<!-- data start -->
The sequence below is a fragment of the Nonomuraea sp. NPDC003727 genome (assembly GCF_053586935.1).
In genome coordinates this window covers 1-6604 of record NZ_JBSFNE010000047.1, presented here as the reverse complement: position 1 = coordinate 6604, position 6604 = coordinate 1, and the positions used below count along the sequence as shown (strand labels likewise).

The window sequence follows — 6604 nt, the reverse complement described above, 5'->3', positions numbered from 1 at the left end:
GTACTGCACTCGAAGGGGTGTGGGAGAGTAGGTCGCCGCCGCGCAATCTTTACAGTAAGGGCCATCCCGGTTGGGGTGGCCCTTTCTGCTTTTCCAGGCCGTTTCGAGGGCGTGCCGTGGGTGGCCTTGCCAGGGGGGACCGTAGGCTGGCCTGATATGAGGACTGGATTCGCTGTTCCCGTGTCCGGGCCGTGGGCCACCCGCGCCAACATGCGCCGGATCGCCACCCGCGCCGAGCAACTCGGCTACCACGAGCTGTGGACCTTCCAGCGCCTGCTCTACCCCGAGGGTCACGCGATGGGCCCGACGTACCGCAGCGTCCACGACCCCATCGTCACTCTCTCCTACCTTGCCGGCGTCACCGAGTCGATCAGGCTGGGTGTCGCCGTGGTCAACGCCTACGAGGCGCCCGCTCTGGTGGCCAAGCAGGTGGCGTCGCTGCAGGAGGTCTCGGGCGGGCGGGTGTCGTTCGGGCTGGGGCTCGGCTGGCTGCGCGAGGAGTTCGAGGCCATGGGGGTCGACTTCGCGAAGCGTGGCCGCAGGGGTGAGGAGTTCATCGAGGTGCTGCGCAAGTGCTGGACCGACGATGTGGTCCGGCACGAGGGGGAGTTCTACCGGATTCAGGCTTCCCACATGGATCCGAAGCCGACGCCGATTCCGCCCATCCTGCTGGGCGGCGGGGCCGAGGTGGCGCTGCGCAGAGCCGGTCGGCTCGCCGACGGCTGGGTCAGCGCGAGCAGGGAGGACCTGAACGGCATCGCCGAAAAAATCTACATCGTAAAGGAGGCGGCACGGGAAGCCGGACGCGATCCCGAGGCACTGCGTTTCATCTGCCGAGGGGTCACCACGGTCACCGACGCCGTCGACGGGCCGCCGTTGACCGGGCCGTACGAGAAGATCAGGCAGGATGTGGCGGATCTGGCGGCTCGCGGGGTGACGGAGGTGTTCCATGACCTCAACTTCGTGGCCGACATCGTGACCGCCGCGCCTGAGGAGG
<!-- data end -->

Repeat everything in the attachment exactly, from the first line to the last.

The sequence below is a fragment of the Nonomuraea sp. NPDC003727 genome (assembly GCF_053586935.1).
In genome coordinates this window covers 1-6604 of record NZ_JBSFNE010000047.1, presented here as the reverse complement: position 1 = coordinate 6604, position 6604 = coordinate 1, and the positions used below count along the sequence as shown (strand labels likewise).

The window sequence follows — 6604 nt, the reverse complement described above, 5'->3', positions numbered from 1 at the left end:
GTACTGCACTCGAAGGGGTGTGGGAGAGTAGGTCGCCGCCGCGCAATCTTTACAGTAAGGGCCATCCCGGTTGGGGTGGCCCTTTCTGCTTTTCCAGGCCGTTTCGAGGGCGTGCCGTGGGTGGCCTTGCCAGGGGGGACCGTAGGCTGGCCTGATATGAGGACTGGATTCGCTGTTCCCGTGTCCGGGCCGTGGGCCACCCGCGCCAACATGCGCCGGATCGCCACCCGCGCCGAGCAACTCGGCTACCACGAGCTGTGGACCTTCCAGCGCCTGCTCTACCCCGAGGGTCACGCGATGGGCCCGACGTACCGCAGCGTCCACGACCCCATCGTCACTCTCTCCTACCTTGCCGGCGTCACCGAGTCGATCAGGCTGGGTGTCGCCGTGGTCAACGCCTACGAGGCGCCCGCTCTGGTGGCCAAGCAGGTGGCGTCGCTGCAGGAGGTCTCGGGCGGGCGGGTGTCGTTCGGGCTGGGGCTCGGCTGGCTGCGCGAGGAGTTCGAGGCCATGGGGGTCGACTTCGCGAAGCGTGGCCGCAGGGGTGAGGAGTTCATCGAGGTGCTGCGCAAGTGCTGGACCGACGATGTGGTCCGGCACGAGGGGGAGTTCTACCGGATTCAGGCTTCCCACATGGATCCGAAGCCGACGCCGATTCCGCCCATCCTGCTGGGCGGCGGGGCCGAGGTGGCGCTGCGCAGAGCCGGTCGGCTCGCCGACGGCTGGGTCAGCGCGAGCAGGGAGGACCTGAACGGCATCGCCGAAAAAATCTACATCGTAAAGGAGGCGGCACGGGAAGCCGGACGCGATCCCGAGGCACTGCGTTTCATCTGCCGAGGGGTCACCACGGTCACCGACGCCGTCGACGGGCCGCCGTTGACCGGGCCGTACGAGAAGATCAGGCAGGATGTGGCGGATCTGGCGGCTCGCGGGGTGACGGAGGTGTTCCATGACCTCAACTTCGTGGCCGACATCGTGACCGCCGCGCCTGAGGAGG